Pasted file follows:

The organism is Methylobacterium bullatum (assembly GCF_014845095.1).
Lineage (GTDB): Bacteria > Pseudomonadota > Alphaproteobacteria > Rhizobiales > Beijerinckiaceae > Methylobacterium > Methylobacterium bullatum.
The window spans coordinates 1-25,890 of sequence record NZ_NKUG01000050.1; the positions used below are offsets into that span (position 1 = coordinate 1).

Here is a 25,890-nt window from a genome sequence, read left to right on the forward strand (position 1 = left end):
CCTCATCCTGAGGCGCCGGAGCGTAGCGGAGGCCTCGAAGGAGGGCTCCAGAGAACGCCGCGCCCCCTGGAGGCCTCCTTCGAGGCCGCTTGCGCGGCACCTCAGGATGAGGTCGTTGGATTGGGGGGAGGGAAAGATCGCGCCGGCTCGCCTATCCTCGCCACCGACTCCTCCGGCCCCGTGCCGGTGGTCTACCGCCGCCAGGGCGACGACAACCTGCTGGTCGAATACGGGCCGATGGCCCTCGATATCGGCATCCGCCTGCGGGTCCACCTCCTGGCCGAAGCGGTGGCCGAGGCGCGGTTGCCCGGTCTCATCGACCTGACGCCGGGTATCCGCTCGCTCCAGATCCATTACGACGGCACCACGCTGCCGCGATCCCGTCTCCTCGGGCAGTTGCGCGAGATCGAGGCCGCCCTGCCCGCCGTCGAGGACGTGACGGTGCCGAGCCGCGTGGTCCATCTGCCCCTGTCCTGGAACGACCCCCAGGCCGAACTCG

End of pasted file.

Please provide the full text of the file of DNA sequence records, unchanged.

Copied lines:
The organism is Methylobacterium bullatum (assembly GCF_014845095.1).
Lineage (GTDB): Bacteria > Pseudomonadota > Alphaproteobacteria > Rhizobiales > Beijerinckiaceae > Methylobacterium > Methylobacterium bullatum.
The window spans coordinates 1-25,890 of sequence record NZ_NKUG01000050.1; the positions used below are offsets into that span (position 1 = coordinate 1).

Here is a 25,890-nt window from a genome sequence, read left to right on the forward strand (position 1 = left end):
CCTCATCCTGAGGCGCCGGAGCGTAGCGGAGGCCTCGAAGGAGGGCTCCAGAGAACGCCGCGCCCCCTGGAGGCCTCCTTCGAGGCCGCTTGCGCGGCACCTCAGGATGAGGTCGTTGGATTGGGGGGAGGGAAAGATCGCGCCGGCTCGCCTATCCTCGCCACCGACTCCTCCGGCCCCGTGCCGGTGGTCTACCGCCGCCAGGGCGACGACAACCTGCTGGTCGAATACGGGCCGATGGCCCTCGATATCGGCATCCGCCTGCGGGTCCACCTCCTGGCCGAAGCGGTGGCCGAGGCGCGGTTGCCCGGTCTCATCGACCTGACGCCGGGTATCCGCTCGCTCCAGATCCATTACGACGGCACCACGCTGCCGCGATCCCGTCTCCTCGGGCAGTTGCGCGAGATCGAGGCCGCCCTGCCCGCCGTCGAGGACGTGACGGTGCCGAGCCGCGTGGTCCATCTGCCCCTGTCCTGGAACGACCCCCAGGCCGAACTCG